The effects of aging in Japan in the presence of a social security system are shown in Figure 5. With fixed benefit rates, social security expenditures rise as a share of GDP as the share of seniors in the population expands. Without an increase in contribution rates. government debt needs to increase to cover the shortfall in net transfers. Other taxes need to rise eventually to meet higher interest obligations on the debt. The extent to which public debt rises depends on the extent and timing of the tax increase. The demographic impact on output and investment (not shown) is the same as before, given a fixed world interest rate and fixed technology. However, the presence of social security tends to push national saving and the current account lower as fiscal deficits emerge. In the absence of pension reform, rising social expenditures lead to a substantial build up in public and external debt. The case of the United States (not shown) would exhibit similar implications from social security.38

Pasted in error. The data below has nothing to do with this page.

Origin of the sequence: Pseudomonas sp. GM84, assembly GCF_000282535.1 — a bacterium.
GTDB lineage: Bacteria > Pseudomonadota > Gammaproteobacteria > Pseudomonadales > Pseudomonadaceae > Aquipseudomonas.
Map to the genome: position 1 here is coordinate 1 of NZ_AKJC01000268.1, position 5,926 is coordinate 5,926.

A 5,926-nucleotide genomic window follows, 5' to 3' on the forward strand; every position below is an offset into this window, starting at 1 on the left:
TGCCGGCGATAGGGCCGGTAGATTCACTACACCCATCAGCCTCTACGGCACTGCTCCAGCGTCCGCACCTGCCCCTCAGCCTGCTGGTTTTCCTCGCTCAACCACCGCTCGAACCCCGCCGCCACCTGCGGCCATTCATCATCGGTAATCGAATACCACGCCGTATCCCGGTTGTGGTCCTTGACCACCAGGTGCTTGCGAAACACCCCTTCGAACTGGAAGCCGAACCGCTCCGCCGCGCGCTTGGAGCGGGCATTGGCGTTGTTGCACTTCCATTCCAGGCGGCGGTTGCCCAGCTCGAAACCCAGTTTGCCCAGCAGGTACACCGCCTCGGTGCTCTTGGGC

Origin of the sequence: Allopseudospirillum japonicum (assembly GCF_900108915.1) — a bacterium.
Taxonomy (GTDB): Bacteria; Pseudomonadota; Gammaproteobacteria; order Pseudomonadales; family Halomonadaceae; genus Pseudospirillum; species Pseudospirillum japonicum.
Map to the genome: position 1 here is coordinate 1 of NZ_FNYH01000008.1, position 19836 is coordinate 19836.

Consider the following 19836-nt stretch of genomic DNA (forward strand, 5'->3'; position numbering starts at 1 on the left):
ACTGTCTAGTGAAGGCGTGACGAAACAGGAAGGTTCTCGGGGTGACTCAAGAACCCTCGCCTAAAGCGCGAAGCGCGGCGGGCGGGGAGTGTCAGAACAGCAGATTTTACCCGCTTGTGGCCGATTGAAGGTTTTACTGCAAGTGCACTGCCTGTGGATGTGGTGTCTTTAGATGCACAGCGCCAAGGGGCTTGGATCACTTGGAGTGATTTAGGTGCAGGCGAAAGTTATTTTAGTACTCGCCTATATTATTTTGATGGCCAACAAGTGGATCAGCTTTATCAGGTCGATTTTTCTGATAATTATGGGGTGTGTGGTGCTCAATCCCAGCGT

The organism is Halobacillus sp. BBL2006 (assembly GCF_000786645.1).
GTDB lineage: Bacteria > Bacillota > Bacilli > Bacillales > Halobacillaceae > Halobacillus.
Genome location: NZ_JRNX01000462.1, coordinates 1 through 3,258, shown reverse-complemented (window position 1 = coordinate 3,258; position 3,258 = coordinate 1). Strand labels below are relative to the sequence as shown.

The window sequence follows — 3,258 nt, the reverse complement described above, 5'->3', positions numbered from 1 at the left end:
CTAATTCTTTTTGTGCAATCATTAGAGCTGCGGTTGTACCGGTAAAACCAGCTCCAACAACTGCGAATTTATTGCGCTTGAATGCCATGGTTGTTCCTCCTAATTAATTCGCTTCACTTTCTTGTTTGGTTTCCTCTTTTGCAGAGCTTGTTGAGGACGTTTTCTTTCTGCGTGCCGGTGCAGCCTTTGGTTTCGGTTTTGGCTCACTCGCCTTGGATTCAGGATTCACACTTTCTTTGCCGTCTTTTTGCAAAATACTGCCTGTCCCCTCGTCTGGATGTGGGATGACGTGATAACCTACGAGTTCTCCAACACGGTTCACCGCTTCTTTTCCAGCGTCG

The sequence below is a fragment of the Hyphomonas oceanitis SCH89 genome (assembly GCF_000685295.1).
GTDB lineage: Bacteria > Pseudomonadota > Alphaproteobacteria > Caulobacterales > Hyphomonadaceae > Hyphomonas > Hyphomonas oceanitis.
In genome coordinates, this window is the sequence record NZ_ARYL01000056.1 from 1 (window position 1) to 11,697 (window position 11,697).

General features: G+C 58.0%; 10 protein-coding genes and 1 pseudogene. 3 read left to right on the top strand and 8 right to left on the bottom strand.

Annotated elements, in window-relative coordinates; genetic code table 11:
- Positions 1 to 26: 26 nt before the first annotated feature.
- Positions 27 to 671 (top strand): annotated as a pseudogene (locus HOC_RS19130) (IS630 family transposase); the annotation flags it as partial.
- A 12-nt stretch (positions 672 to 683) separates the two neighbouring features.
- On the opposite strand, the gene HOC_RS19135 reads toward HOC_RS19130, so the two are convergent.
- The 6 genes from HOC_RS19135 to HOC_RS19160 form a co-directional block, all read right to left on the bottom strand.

Figure 5.
Figure 5.

Japan—Demographic Shock with Social Security

Citation: IMF Working Papers 2002, 016; 10.5089/9781451843415.001.A001

V. Concluding Remarks

This paper takes a structural approach using the modern life-cycle paradigm to examine the macroeconomic implications of population aging. Within this multi-cohort framework, the economic effects of demographic change are manifested through two main channels: demand-side effects through changing consumption and saving propensities and supply-side effects from changes in (effective) labor supply. To quantify these effects, the analysis relies on the information in age-earnings profiles to assess the changes in relative productivity and labor supply and the changes in the consumption and saving behavior that result from a changing age structure of the population.

The analysis suggests a more complex relationship between saving behavior and population aging than in many previous studies. Population aging does not guarantee a large, uniform decline in saving. In fact, saving rates can rise or fall depending on the stage of the aging process. Moreover, the country experiences from aging can vary significantly depending on the nature of the underlying demographic shock. These country differences are highlighted by comparing the economic effects of aging in Japan and the United States.